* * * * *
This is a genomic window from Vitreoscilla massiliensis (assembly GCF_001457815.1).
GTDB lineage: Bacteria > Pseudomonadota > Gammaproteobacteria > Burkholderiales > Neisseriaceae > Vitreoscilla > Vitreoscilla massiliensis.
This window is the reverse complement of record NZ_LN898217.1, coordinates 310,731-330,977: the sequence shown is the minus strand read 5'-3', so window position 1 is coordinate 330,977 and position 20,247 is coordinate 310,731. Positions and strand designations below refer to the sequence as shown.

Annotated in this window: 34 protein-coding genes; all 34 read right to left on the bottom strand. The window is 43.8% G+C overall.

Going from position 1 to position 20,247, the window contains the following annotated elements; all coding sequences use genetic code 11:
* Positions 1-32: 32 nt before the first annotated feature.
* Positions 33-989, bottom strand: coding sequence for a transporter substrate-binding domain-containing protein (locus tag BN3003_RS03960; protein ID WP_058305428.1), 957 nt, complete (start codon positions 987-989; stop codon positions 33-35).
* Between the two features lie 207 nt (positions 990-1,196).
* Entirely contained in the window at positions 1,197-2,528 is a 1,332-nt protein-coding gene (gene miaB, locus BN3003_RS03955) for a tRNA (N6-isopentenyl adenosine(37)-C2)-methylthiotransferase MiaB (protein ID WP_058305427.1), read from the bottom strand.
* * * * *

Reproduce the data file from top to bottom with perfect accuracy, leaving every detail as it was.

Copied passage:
This is a genomic window from Vitreoscilla massiliensis (assembly GCF_001457815.1).
GTDB lineage: Bacteria > Pseudomonadota > Gammaproteobacteria > Burkholderiales > Neisseriaceae > Vitreoscilla > Vitreoscilla massiliensis.
This window is the reverse complement of record NZ_LN898217.1, coordinates 310,731-330,977: the sequence shown is the minus strand read 5'-3', so window position 1 is coordinate 330,977 and position 20,247 is coordinate 310,731. Positions and strand designations below refer to the sequence as shown.

Annotated in this window: 34 protein-coding genes; all 34 read right to left on the bottom strand. The window is 43.8% G+C overall.

Going from position 1 to position 20,247, the window contains the following annotated elements; all coding sequences use genetic code 11:
* Positions 1-32: 32 nt before the first annotated feature.
* Positions 33-989, bottom strand: coding sequence for a transporter substrate-binding domain-containing protein (locus tag BN3003_RS03960; protein ID WP_058305428.1), 957 nt, complete (start codon positions 987-989; stop codon positions 33-35).
* Between the two features lie 207 nt (positions 990-1,196).
* Entirely contained in the window at positions 1,197-2,528 is a 1,332-nt protein-coding gene (gene miaB, locus BN3003_RS03955) for a tRNA (N6-isopentenyl adenosine(37)-C2)-methylthiotransferase MiaB (protein ID WP_058305427.1), read from the bottom strand.